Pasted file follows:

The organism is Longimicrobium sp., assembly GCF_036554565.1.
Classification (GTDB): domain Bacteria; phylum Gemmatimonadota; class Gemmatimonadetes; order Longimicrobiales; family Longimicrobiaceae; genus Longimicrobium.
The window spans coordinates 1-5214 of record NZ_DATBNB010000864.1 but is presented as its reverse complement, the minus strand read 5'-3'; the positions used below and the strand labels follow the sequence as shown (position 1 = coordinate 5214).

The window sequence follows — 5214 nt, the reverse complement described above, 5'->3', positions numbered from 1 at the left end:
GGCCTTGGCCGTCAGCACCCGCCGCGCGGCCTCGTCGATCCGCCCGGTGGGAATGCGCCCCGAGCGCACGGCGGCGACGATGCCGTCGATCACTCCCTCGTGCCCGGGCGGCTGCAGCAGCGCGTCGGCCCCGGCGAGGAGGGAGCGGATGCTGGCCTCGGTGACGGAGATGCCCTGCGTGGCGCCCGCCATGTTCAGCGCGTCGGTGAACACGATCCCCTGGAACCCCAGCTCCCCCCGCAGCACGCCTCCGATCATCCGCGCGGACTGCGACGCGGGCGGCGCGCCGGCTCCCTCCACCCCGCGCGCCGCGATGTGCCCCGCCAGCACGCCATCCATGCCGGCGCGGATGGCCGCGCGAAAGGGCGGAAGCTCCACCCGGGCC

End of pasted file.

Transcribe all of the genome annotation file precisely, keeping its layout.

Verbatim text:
The organism is Longimicrobium sp., assembly GCF_036554565.1.
Classification (GTDB): domain Bacteria; phylum Gemmatimonadota; class Gemmatimonadetes; order Longimicrobiales; family Longimicrobiaceae; genus Longimicrobium.
The window spans coordinates 1-5214 of record NZ_DATBNB010000864.1 but is presented as its reverse complement, the minus strand read 5'-3'; the positions used below and the strand labels follow the sequence as shown (position 1 = coordinate 5214).

The window sequence follows — 5214 nt, the reverse complement described above, 5'->3', positions numbered from 1 at the left end:
GGCCTTGGCCGTCAGCACCCGCCGCGCGGCCTCGTCGATCCGCCCGGTGGGAATGCGCCCCGAGCGCACGGCGGCGACGATGCCGTCGATCACTCCCTCGTGCCCGGGCGGCTGCAGCAGCGCGTCGGCCCCGGCGAGGAGGGAGCGGATGCTGGCCTCGGTGACGGAGATGCCCTGCGTGGCGCCCGCCATGTTCAGCGCGTCGGTGAACACGATCCCCTGGAACCCCAGCTCCCCCCGCAGCACGCCTCCGATCATCCGCGCGGACTGCGACGCGGGCGGCGCGCCGGCTCCCTCCACCCCGCGCGCCGCGATGTGCCCCGCCAGCACGCCATCCATGCCGGCGCGGATGGCCGCGCGAAAGGGCGGAAGCTCCACCCGGGCC